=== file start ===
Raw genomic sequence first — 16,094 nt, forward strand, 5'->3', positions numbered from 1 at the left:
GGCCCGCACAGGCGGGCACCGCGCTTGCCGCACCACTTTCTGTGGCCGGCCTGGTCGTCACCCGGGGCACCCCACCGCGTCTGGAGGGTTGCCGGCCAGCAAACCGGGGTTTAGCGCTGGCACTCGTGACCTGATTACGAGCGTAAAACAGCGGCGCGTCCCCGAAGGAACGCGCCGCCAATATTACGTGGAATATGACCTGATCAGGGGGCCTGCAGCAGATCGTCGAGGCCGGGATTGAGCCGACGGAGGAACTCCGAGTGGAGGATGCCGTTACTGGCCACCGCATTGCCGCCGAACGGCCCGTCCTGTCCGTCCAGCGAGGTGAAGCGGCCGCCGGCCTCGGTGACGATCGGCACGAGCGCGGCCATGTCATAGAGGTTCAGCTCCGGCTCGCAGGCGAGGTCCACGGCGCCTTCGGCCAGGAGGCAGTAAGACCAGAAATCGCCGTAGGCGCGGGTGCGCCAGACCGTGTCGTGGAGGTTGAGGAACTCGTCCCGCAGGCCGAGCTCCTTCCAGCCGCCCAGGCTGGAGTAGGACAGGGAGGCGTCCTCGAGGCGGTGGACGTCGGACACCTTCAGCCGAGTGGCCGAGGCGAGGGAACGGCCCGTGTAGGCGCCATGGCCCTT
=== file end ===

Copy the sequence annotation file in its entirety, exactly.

Raw genomic sequence first — 16,094 nt, forward strand, 5'->3', positions numbered from 1 at the left:
GGCCCGCACAGGCGGGCACCGCGCTTGCCGCACCACTTTCTGTGGCCGGCCTGGTCGTCACCCGGGGCACCCCACCGCGTCTGGAGGGTTGCCGGCCAGCAAACCGGGGTTTAGCGCTGGCACTCGTGACCTGATTACGAGCGTAAAACAGCGGCGCGTCCCCGAAGGAACGCGCCGCCAATATTACGTGGAATATGACCTGATCAGGGGGCCTGCAGCAGATCGTCGAGGCCGGGATTGAGCCGACGGAGGAACTCCGAGTGGAGGATGCCGTTACTGGCCACCGCATTGCCGCCGAACGGCCCGTCCTGTCCGTCCAGCGAGGTGAAGCGGCCGCCGGCCTCGGTGACGATCGGCACGAGCGCGGCCATGTCATAGAGGTTCAGCTCCGGCTCGCAGGCGAGGTCCACGGCGCCTTCGGCCAGGAGGCAGTAAGACCAGAAATCGCCGTAGGCGCGGGTGCGCCAGACCGTGTCGTGGAGGTTGAGGAACTCGTCCCGCAGGCCGAGCTCCTTCCAGCCGCCCAGGCTGGAGTAGGACAGGGAGGCGTCCTCGAGGCGGTGGACGTCGGACACCTTCAGCCGAGTGGCCGAGGCGAGGGAACGGCCCGTGTAGGCGCCATGGCCCTT